3. Pregnant women warned about scammers stealing pregnancy photos for porn sites.
Shocked pregnant women are removing their online ‘belfies’ (bump pics) after warnings that Pregnancy support groups are warnings that voyeurs are stealing their images for use on porn sites.
The ABC reports that parenting groups in Australia, New Zealand and Canada have made the warning after uncovering evidence that people were posing as pregnant women online and were soliciting photos for use on pregnancy fetish sites, called Preggophilia.
The Australian Multiple Birth Association told the ABC that pregnant women who shared photos with other expectant mothers online might have also unwittingly shared them with people collecting content for sexual, pregnancy fetish websites.
“People are posing as parents or expectant mums of twins or more and joining Facebook groups and sharing a photo of their pregnant belly and asking others to share theirs,” Ali Mountfield from the Australian Multiple Birth Association (AMBA) said.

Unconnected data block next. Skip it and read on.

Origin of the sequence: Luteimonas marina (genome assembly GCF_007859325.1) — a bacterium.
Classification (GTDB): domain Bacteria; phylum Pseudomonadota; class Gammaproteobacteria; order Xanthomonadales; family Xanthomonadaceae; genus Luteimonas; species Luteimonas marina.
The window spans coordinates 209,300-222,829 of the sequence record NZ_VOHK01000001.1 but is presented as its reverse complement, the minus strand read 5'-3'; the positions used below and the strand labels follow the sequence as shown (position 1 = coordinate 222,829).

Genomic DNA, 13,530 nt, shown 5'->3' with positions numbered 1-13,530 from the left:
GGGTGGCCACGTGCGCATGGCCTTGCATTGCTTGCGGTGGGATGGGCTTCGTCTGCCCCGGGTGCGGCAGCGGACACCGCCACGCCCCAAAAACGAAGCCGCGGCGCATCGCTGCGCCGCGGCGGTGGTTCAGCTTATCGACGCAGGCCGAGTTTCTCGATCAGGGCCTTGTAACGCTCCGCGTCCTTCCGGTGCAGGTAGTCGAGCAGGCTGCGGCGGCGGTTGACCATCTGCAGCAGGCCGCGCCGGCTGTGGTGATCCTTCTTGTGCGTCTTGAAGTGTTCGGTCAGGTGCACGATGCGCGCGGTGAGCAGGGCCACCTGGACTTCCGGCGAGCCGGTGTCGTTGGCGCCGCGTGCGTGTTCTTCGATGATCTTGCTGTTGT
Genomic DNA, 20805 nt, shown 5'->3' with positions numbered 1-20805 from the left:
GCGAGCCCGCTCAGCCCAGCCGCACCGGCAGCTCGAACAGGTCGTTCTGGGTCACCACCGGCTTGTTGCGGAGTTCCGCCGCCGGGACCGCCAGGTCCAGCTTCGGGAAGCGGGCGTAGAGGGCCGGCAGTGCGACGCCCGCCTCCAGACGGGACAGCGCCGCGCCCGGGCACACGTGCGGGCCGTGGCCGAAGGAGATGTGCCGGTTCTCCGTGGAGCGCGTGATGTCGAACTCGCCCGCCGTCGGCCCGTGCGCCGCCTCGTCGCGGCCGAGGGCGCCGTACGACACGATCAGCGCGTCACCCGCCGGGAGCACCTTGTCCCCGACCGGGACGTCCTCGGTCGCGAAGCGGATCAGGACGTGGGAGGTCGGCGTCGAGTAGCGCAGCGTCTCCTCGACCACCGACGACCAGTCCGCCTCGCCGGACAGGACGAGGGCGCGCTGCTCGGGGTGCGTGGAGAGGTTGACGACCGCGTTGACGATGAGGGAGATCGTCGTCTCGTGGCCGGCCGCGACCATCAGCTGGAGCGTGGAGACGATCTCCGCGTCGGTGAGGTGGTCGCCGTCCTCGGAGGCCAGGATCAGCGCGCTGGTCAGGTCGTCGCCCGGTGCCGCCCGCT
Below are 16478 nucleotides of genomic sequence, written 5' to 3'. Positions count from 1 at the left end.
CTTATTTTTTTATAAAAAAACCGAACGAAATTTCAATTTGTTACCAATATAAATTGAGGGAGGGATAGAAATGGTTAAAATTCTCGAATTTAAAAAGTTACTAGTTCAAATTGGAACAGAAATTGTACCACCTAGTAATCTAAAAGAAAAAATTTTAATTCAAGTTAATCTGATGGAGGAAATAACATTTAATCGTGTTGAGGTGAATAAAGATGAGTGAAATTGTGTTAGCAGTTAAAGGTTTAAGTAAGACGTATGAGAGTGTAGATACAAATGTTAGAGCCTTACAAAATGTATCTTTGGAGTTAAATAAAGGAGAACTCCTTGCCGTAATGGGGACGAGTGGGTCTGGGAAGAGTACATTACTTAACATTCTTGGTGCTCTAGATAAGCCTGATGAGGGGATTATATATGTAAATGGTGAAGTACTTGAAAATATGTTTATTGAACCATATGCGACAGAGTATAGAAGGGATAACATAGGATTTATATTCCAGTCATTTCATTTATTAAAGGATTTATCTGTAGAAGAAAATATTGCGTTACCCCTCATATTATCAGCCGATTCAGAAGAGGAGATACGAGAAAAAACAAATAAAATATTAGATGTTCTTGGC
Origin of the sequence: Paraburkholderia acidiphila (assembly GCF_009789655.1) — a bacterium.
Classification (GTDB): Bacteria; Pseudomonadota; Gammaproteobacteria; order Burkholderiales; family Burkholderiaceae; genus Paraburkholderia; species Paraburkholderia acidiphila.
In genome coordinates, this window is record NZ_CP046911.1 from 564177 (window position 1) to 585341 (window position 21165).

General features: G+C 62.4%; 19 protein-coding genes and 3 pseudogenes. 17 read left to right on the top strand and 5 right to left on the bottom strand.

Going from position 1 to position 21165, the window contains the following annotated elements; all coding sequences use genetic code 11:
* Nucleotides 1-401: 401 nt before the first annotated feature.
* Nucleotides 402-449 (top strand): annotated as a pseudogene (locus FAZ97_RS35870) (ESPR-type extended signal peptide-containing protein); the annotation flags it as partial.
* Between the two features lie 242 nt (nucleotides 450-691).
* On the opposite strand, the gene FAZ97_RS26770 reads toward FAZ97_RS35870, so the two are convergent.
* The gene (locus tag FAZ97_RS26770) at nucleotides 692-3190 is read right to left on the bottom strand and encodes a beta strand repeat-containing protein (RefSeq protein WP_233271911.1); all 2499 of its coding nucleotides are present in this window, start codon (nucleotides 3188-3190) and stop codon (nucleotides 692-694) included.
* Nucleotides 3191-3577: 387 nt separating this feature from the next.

“They were scammers or fake profiles and they were then stealing these people’s photos for use on websites and this is where the concept, that we have never heard of, called preggophilia has been understood by us,” she said.
Ms Mountfield said the AMBA was advising women to be careful about posting their photos.
“Some people said, ‘Oh, does it really matter?’ and others were like, ‘Oh, no that’s terrible, I’m deleting my photos straight away, but how do you know whether it’s been saved offline already?’ and so on,”
“The reactions have been quite diverse, but general concern is that beware what you post online.”
4. Prosecutors drop charges against Julian Assange.
Swedish prosecutors have dropped investigations into sexual assault allegations against Australian journalist Julian Assange.
Mr Assange still faces the more serious allegation of rape but prosecutors have run out of time to investigate Mr Assange for sexual assault because the claims have reached their five-year expiry under the country’s statute of limitations.